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eBay users miffed by new fees

The leading auctioneer, which has drawn the wrath of users for repeated outages during the last several months, is issuing a new policy on reserve auctions that has the community inflamed.

Users of the popular online auction site eBay are up in arms about the Web site's latest selling policy.

The leading auctioneer, which has drawn the wrath of users for repeated outages during the last several months, issued a new policy on reserve auctions that has the community inflamed. During a reserve auction, a seller sets a minimum price for the sale of an item. That price is often not revealed to potential buyers and bids many times start far below it. In some cases, items do not sell.

Scheduled to take effect August 30, eBay's new policy states that sellers pay a $1 fee for each auction on which they set a reserve price. The new policy also requires sellers to set the minimum bid price at no less than 25 percent of the reserve price.

In protest, eBay sellers rushed to message boards on eBay and AuctionWatch to vent their frustrations. Sellers outraged by the new fee posted multiple listings. Other's complained that the new policy on minimum bidding would discourage bidding.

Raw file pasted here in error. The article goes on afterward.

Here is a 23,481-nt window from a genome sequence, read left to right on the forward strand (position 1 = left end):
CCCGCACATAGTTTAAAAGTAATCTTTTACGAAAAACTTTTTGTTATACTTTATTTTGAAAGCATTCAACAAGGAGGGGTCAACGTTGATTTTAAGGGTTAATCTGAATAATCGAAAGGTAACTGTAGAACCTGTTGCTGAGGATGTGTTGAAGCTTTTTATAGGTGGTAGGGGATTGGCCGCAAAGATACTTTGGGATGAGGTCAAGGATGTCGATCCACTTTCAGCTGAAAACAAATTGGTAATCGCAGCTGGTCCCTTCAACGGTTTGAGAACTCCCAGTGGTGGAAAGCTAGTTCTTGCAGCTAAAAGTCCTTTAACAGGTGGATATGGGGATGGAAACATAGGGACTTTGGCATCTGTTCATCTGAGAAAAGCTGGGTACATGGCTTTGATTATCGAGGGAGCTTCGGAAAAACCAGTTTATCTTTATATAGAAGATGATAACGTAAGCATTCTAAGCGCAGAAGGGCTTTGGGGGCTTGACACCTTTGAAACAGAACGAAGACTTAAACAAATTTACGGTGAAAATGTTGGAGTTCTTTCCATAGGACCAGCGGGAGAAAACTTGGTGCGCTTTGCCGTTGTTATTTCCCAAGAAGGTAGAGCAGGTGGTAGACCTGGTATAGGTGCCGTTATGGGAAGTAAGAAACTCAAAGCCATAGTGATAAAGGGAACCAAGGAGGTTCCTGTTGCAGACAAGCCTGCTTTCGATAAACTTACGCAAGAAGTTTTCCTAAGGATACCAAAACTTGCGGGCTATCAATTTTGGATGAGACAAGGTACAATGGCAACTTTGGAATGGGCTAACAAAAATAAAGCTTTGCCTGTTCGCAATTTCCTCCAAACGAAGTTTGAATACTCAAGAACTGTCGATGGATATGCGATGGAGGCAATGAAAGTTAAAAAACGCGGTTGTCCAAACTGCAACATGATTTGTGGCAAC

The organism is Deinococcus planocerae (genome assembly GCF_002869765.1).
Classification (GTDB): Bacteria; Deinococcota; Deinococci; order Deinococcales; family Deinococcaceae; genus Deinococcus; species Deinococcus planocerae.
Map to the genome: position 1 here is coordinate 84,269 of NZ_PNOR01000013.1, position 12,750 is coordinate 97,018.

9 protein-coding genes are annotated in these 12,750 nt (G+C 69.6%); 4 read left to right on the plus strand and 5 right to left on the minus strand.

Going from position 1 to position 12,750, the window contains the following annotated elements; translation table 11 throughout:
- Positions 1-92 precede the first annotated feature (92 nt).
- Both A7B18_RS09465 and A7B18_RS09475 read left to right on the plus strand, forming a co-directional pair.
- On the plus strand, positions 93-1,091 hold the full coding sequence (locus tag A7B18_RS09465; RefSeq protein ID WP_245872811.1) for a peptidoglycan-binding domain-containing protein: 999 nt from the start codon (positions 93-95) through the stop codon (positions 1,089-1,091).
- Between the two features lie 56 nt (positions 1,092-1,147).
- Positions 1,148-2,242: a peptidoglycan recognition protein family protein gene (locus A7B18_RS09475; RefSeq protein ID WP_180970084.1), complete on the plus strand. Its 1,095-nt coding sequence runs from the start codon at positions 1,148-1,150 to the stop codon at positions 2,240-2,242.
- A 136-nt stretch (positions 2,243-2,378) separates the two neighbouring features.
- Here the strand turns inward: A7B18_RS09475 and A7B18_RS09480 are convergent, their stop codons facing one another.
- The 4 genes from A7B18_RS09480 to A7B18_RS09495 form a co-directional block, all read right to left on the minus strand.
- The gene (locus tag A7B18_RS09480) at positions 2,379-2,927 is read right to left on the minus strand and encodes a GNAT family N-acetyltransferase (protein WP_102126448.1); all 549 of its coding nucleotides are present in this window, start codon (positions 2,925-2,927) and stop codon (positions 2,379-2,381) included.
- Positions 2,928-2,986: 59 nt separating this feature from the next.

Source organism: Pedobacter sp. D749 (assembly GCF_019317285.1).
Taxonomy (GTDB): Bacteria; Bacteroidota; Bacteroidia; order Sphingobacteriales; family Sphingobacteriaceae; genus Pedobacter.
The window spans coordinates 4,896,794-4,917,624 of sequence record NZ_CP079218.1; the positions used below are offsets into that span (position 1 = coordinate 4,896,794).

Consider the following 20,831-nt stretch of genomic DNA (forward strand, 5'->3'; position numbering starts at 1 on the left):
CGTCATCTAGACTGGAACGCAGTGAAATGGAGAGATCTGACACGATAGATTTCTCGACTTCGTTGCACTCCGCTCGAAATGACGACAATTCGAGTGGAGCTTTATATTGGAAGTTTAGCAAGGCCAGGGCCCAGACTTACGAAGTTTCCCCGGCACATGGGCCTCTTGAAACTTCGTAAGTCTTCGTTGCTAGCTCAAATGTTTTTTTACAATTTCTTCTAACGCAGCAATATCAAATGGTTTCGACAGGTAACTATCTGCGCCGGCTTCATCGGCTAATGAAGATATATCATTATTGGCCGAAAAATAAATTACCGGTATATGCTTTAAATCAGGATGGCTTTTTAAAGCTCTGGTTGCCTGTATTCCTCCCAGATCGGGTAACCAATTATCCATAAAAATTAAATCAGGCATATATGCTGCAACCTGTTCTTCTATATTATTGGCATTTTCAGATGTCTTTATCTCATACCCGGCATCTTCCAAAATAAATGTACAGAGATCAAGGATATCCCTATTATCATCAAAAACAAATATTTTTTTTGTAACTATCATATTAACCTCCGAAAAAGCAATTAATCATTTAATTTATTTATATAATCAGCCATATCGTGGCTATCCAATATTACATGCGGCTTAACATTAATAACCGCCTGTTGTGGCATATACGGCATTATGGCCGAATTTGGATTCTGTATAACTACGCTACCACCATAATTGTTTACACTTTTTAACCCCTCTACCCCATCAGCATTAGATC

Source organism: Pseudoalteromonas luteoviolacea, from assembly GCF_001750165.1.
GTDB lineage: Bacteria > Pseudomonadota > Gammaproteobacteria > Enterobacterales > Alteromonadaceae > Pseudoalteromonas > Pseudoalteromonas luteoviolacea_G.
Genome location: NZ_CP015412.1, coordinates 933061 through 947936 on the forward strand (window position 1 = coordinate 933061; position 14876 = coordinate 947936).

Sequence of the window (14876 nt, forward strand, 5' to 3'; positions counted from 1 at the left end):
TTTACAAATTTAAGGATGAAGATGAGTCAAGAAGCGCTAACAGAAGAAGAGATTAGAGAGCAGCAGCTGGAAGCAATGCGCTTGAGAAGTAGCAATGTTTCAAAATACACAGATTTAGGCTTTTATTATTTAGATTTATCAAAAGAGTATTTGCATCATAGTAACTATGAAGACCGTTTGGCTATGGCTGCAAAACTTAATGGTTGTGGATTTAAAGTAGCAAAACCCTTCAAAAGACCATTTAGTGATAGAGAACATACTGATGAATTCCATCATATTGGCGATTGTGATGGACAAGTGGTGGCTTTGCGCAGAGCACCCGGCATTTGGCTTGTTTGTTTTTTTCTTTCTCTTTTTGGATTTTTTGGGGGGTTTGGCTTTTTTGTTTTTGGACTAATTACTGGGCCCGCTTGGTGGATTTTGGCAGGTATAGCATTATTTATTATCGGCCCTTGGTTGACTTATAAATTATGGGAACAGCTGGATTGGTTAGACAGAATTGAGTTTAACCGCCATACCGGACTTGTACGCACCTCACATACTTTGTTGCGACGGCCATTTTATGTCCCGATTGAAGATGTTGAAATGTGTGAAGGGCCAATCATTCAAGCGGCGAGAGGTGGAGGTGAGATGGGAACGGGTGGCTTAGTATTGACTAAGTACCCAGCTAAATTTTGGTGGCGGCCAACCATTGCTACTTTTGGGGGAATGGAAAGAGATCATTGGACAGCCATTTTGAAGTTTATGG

One seller's message summed up the opinion of many irate users: "eBay, have you lost your mind?"

eBay spokesman Kevin Pursglove tried to assure sellers that the company hadn't.

Pursglove said bidders complained about reserve auctions and that the company's administrative costs to deal with these complaints and incomplete auctions are high. Because eBay does not publish reserve prices, an auction may end without meeting the sellers' reserve price. Bidders have no way of knowing whether their bids were in the range of the set price. Reserve auctions have lower rates of completed sales than other auctions, Pursglove said.

"We received a lot of criticism from bidders saying that the reserve auction is a detriment to their bidding," he said.

But because these auctions are popular with sellers, who want to make as much as possible on sales, eBay tried to strike a balance, Pursglove said. The requirement that the minimum bid be at least 25 percent of the reserve price gives bidders an idea of what the reserve price is, he said. And the $1 fee helps pay eBay's administrative costs.

"We think this is a step in the right direction toward leveling the playing field," Pursglove said.

Still, many sellers doubted the company's motives. "It's a crock," said Neil Wegner, who has been buying and selling items on eBay for about two years. "It's nothing but an extra way to generate revenue," he said.

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